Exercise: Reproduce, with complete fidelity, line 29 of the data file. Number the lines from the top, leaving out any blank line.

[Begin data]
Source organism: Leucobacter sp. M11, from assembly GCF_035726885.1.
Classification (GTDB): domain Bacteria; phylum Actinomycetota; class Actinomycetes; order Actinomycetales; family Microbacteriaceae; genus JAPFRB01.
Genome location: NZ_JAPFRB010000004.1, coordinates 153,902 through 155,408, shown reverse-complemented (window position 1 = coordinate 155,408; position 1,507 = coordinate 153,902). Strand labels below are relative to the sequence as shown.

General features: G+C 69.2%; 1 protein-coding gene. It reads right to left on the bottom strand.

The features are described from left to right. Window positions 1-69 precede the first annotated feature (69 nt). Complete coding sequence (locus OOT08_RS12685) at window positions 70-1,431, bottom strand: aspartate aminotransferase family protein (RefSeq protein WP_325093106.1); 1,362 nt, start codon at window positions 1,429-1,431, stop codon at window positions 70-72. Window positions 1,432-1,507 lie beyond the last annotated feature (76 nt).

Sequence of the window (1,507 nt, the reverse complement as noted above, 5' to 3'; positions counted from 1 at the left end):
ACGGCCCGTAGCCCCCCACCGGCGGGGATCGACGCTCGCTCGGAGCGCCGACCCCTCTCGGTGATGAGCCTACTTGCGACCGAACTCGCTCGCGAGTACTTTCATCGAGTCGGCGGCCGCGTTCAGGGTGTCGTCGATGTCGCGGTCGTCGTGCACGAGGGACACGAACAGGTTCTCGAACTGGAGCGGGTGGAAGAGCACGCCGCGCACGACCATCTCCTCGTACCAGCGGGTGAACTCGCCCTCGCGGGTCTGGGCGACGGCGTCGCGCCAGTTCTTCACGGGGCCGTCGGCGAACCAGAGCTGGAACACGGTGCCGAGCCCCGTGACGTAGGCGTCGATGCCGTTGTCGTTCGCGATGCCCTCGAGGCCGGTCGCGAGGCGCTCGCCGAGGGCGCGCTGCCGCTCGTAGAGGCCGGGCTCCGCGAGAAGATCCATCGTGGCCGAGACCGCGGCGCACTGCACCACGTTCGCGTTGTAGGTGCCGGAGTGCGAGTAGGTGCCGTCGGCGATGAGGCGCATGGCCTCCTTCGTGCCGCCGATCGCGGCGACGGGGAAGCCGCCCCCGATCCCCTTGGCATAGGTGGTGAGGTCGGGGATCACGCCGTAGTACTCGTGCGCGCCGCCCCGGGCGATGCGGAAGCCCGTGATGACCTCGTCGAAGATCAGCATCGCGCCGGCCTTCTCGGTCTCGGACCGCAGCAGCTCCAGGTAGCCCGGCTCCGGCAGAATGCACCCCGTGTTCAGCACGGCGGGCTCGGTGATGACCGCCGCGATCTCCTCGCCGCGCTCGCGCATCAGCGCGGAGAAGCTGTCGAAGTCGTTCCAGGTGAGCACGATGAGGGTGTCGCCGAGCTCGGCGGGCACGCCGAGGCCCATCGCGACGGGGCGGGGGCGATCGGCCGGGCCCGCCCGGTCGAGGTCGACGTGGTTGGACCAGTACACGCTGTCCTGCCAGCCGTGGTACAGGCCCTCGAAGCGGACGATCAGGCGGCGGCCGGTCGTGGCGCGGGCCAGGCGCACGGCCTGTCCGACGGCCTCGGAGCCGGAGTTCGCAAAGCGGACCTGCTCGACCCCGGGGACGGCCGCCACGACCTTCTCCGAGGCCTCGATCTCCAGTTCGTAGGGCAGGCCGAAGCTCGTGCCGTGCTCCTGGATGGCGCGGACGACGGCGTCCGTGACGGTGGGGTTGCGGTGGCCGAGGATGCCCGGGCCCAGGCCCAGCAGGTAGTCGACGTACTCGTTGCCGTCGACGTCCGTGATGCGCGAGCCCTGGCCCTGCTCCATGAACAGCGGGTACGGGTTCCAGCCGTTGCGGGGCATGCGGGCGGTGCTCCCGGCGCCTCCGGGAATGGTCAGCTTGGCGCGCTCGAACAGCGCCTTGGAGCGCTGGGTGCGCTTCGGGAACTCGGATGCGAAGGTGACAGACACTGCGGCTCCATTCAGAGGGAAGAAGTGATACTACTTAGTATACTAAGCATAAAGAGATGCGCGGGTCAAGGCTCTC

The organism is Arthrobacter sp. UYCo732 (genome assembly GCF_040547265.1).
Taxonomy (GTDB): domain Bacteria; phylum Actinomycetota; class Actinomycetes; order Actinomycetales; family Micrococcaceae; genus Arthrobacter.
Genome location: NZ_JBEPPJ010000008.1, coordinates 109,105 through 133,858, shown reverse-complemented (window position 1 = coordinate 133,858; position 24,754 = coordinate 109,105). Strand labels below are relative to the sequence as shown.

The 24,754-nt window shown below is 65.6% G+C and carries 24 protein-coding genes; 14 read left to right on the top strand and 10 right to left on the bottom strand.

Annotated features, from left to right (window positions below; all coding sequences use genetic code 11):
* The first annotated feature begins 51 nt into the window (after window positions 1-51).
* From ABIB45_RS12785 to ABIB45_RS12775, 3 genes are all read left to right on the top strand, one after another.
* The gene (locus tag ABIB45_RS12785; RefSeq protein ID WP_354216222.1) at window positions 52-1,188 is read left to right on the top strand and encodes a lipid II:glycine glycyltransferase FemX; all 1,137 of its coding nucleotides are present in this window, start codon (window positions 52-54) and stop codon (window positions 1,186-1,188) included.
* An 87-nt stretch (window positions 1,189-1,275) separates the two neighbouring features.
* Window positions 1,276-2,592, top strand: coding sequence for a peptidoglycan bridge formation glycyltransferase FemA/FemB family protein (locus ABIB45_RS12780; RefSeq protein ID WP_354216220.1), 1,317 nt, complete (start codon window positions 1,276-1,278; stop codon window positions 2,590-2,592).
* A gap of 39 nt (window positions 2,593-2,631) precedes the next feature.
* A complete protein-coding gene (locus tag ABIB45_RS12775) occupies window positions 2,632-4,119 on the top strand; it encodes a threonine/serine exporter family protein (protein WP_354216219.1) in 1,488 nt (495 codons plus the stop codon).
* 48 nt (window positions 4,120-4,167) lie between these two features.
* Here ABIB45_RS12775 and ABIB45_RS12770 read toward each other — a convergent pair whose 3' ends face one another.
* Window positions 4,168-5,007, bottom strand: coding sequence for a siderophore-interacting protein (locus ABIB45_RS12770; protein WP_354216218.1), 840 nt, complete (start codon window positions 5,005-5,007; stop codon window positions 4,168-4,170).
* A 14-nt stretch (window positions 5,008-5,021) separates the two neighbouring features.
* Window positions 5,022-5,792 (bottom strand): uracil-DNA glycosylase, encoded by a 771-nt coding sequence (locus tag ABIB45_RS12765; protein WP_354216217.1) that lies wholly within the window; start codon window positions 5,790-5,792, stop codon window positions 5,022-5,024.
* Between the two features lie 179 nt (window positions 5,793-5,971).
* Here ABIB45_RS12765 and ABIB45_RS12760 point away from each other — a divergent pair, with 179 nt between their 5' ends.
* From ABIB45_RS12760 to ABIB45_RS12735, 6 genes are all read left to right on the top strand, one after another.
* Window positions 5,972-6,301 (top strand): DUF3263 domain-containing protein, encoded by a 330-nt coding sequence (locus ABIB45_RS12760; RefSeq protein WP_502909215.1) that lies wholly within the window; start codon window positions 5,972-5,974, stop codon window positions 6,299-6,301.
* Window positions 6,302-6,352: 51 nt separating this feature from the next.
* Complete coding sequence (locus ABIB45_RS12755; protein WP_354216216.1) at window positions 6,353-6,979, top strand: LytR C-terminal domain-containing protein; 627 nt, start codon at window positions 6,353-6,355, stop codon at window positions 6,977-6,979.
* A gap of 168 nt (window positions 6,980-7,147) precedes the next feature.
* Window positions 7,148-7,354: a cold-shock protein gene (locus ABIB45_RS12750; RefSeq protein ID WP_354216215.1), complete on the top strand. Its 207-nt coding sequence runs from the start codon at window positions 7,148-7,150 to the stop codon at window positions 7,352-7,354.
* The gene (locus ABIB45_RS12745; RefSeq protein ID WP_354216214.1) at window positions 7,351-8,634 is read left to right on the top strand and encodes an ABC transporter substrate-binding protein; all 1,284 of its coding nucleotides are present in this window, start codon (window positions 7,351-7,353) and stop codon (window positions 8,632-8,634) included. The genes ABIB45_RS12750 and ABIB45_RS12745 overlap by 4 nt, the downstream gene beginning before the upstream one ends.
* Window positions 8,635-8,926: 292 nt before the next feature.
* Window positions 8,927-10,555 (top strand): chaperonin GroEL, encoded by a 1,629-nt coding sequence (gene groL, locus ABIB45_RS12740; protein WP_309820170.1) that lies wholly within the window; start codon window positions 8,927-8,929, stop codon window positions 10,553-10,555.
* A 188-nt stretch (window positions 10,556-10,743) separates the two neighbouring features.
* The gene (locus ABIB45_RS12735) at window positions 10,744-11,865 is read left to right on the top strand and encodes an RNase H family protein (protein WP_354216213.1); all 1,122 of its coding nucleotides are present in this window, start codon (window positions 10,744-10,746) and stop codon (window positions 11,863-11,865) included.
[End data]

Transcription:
* Window positions 6,302-6,352: 51 nt separating this feature from the next.